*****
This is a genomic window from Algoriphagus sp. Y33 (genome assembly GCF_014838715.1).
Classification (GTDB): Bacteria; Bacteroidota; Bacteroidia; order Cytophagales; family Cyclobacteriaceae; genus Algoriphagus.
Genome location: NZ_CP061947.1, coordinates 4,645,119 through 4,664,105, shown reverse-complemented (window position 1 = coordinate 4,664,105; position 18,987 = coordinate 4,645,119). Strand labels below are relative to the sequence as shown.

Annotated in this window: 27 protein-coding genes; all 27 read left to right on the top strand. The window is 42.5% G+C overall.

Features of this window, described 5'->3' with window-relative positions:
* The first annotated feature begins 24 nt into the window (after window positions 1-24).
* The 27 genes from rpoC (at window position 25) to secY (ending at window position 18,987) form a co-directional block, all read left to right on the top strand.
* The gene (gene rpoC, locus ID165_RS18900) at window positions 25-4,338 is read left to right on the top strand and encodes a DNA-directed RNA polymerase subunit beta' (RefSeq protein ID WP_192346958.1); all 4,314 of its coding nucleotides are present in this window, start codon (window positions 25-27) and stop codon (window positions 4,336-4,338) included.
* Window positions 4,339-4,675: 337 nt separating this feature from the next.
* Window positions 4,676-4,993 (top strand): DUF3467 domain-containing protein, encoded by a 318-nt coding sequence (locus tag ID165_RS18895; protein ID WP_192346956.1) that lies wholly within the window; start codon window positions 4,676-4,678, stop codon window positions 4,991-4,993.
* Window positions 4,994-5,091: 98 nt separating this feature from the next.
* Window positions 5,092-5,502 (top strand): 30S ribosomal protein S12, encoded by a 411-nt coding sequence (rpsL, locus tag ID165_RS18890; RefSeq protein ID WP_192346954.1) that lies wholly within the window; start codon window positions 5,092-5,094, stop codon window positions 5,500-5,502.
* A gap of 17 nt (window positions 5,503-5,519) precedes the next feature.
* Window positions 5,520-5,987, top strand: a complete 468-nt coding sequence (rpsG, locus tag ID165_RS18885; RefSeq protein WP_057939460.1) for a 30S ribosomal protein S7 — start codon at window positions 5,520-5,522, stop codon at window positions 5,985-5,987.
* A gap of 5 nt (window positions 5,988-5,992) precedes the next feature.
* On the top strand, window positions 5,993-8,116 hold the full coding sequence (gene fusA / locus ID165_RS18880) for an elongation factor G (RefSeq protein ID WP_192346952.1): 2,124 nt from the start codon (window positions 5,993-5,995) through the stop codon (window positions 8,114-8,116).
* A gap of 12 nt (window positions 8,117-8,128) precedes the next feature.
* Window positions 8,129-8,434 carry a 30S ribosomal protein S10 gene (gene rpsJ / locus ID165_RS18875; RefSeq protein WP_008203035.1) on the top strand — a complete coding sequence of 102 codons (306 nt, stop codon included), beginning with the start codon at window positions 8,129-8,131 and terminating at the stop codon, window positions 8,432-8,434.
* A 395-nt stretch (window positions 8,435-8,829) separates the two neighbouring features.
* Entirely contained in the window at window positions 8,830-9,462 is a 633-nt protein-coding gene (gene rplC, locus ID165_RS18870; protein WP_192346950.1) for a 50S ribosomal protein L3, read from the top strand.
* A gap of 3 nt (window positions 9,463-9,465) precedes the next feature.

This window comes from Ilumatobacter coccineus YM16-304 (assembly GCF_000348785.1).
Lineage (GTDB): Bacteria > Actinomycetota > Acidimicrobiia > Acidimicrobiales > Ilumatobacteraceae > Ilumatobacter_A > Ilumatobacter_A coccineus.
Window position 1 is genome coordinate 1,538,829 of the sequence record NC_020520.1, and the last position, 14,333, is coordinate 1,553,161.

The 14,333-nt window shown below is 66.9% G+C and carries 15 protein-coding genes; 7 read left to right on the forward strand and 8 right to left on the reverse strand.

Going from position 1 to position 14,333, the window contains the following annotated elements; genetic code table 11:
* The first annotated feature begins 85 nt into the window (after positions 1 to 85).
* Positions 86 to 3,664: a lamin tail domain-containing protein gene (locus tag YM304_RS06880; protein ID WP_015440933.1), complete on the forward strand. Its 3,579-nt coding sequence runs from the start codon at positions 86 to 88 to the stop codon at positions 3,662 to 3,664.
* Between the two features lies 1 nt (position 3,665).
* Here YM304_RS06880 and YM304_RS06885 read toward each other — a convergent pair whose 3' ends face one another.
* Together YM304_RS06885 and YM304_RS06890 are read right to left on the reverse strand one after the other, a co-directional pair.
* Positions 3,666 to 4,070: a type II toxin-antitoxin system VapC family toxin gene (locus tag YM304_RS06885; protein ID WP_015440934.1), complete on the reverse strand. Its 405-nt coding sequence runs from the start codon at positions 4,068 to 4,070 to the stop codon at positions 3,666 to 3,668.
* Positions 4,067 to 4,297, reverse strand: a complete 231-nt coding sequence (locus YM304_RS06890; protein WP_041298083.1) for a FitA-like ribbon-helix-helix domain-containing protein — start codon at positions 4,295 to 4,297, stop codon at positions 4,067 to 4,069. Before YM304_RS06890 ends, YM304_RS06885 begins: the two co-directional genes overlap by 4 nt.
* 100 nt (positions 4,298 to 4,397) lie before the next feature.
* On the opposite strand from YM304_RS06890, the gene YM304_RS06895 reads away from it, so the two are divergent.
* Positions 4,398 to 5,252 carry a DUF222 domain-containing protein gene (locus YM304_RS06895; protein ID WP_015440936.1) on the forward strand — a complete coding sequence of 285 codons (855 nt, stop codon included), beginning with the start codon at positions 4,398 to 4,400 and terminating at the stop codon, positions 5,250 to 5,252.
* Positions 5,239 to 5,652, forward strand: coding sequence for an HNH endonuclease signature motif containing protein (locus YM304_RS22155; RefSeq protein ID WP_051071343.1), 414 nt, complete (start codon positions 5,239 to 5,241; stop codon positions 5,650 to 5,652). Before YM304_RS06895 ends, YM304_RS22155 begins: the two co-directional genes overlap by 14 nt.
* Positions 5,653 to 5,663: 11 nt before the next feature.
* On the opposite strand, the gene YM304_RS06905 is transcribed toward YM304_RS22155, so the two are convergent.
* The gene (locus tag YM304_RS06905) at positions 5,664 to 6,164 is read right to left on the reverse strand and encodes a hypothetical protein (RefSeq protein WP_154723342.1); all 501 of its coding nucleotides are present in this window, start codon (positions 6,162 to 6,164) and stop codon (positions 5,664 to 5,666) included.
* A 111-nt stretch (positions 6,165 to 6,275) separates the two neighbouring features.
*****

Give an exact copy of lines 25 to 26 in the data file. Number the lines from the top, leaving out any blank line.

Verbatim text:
The 14,333-nt window shown below is 66.9% G+C and carries 15 protein-coding genes; 7 read left to right on the forward strand and 8 right to left on the reverse strand.

Going from position 1 to position 14,333, the window contains the following annotated elements; genetic code table 11: